Army says 2nd ID troops won't lose AIP bonus pay while deployed to Iraq
ARLINGTON, Va. — Troops from the 2nd Infantry Division who are headed to Iraq from South Korea will not lose their $300 monthly Assignment Incentive Pay bonus while deployed, a senior Army personnel official said Monday.
They’ll continue to receive that pay, “even if they are deployed,” said Army Col. Elton Manske, Chief of the Enlisted Division in the Army’s Directorate for Military Personnel Policy.
Army officials announced the AIP program in March, offering an additional $300 per month for soldiers who volunteered to extend their tours in South Korea by 12 months. Soldiers had a 60-day window, from March 12 to May 12, to sign up for the program.
“Approximately 8,000 from across the peninsula” took advantage of the offer, Manske said in an upcoming interview with the Pentagon Channel.
Just last week, Pentagon officials confirmed South Korean government reports that about 3,600 soldiers from the 2nd ID’s 2nd Brigade would be redeployed from South Korea to Iraq later this summer.
The unexpected announcement raised a host of issues for 8th Army troops, such as how follow-on assignments will be affected by the deployment, the fate of any scheduled schooling and re-enlistment assignment issues.
“Because this is a very new decision, the mission analysis is still ongoing here at the Pentagon with the Army staff, and with 8th Army,” Manske said.
Army officials hope to have answers by the first week in June, when a “personnel management assistance team” from the Army’s Human Resources Command will travel to Korea to meet with the 8th Army’s personnel command, 8th Army leadership, and soldiers “to get into the details, specifically, down to the soldier level … of what happens next,” Manske said.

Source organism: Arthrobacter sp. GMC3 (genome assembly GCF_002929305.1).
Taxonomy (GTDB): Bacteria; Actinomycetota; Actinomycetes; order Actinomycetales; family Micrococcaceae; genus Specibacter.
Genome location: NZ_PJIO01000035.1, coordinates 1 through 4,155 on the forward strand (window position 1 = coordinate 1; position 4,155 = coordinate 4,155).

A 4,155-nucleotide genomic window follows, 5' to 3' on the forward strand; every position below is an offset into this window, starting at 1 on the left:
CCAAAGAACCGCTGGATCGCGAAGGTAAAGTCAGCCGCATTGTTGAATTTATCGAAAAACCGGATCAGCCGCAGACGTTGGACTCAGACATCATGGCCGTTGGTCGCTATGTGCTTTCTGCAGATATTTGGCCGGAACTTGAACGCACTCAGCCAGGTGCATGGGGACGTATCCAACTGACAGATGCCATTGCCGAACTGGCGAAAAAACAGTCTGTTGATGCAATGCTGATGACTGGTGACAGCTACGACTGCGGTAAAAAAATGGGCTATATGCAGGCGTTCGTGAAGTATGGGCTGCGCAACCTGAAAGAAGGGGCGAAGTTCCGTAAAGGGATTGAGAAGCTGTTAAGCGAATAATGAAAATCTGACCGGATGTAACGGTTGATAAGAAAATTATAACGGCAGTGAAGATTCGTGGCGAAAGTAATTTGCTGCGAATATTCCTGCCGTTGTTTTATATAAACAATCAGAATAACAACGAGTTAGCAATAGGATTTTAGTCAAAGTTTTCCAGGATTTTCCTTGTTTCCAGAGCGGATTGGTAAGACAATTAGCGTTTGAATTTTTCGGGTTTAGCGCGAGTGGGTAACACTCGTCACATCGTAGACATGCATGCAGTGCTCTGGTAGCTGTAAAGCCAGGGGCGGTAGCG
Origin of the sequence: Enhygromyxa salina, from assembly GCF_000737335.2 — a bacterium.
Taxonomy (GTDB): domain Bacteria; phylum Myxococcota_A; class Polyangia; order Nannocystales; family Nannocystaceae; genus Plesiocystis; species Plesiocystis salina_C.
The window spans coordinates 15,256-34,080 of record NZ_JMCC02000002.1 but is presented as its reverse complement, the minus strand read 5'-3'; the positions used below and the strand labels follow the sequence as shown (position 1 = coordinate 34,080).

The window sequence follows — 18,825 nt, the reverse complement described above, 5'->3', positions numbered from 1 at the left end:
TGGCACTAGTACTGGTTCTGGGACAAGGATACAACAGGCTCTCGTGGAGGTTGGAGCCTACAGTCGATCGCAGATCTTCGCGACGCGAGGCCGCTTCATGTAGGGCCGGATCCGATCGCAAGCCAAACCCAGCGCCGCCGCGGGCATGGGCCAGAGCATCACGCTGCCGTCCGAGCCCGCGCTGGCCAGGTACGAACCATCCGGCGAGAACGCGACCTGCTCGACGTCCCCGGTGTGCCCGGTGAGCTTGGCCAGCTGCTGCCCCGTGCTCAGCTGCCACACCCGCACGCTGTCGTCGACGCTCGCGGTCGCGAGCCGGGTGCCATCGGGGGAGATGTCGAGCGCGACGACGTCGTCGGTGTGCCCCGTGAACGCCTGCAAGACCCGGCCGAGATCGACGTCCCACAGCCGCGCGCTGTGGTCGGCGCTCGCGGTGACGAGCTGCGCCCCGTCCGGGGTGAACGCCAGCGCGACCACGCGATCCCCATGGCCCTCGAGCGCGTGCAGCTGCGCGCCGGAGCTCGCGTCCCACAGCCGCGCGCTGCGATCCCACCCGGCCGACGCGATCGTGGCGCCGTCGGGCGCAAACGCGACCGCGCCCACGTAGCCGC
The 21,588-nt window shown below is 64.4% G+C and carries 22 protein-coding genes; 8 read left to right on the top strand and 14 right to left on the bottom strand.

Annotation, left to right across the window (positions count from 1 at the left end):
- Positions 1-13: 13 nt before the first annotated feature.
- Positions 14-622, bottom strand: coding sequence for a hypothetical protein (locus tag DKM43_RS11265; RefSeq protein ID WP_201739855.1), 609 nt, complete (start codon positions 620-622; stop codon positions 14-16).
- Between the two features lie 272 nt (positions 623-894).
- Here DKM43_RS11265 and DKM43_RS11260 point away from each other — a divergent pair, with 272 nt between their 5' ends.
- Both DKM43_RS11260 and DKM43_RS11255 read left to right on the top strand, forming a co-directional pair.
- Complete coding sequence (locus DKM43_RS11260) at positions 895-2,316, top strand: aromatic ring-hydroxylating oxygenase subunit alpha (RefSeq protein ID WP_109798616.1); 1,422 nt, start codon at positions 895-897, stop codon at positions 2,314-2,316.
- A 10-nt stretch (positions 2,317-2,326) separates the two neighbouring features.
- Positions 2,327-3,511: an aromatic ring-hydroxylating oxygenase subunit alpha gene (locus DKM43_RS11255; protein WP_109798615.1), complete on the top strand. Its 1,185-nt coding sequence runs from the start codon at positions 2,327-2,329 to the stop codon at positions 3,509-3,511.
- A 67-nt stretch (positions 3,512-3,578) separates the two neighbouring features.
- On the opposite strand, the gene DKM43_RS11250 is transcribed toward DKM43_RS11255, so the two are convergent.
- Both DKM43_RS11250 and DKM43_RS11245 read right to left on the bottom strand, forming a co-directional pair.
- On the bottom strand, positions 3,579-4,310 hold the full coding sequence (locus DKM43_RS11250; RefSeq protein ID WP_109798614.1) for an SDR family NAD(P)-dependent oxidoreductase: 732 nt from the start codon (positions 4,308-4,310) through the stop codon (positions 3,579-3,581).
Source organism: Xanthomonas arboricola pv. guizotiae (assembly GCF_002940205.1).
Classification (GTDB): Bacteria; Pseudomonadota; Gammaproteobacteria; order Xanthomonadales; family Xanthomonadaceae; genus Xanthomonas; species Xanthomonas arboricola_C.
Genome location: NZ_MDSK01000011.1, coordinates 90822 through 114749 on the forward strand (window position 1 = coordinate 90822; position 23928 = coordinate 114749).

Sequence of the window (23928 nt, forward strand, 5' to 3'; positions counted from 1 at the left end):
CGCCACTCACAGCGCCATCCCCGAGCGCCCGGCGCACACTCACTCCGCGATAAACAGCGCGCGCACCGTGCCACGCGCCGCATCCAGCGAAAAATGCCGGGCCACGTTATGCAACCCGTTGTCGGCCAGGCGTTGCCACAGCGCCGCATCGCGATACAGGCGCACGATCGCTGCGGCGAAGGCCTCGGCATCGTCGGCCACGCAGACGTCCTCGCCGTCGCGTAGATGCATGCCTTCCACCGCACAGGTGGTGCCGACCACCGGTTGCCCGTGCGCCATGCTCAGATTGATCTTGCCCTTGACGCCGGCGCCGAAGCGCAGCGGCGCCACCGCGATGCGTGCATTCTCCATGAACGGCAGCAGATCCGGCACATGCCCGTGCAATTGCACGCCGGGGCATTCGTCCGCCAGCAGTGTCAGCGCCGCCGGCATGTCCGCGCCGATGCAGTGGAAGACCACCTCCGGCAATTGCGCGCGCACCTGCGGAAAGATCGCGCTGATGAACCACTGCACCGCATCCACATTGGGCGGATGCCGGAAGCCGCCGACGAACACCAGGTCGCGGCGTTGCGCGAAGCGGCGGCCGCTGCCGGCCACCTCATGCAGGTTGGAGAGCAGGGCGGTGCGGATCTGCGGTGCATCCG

As for any dependents now living in South Korea, “at the present time … there’s no expectation to immediately advance-return family members,” to the United States while the servicemember is in Iraq, Manske said.
However, “the Army does have policies which allow” advance return, he said.
Both the Army [Army Regulations 5546] and the Defense Department [Joint Federal Travel Regulation Chapter 5] have policies that govern the advance return of dependents. Families usually must return to the United States from overseas with their sponsor, except under specific circumstances.
These policies took on a new importance in April, when the Pentagon announced that soldiers from the Germany-based 1st Armored Division would be retained in Iraq through at least August, complicating the schools issues for some.
Army personnel officials went back to the policies to see if there was a way to help such families.
In April, the Army issued a message that said any family scheduled to rotate back to the United States between May 1 and Sept. 31, but whose soldier’s tour in Iraq has been delayed, would be authorized to return before the servicemember comes back from deployment.
Now Army officials are looking at ways the advance-return policies might apply to families that face a similar situation in rotations back from South Korea, Manske said.
“I’m certain as we get further into the mission analysis, if soldiers decide that that’s how they want their family members to proceed, we’ll be able to do that,” Manske said.
Another issue still to be determined is whether stop loss — which prevents involuntary separations from the military — will be in effect for the 2nd ID soldiers who deploy, Manske said.
Yet while “there’s no final determination as to whether stop loss will apply,” Manske said, “I have to be totally honest: the Army has been using stop loss for deploying units in some form or fashion since November 2001, and it is likely stop loss will continue,” he said.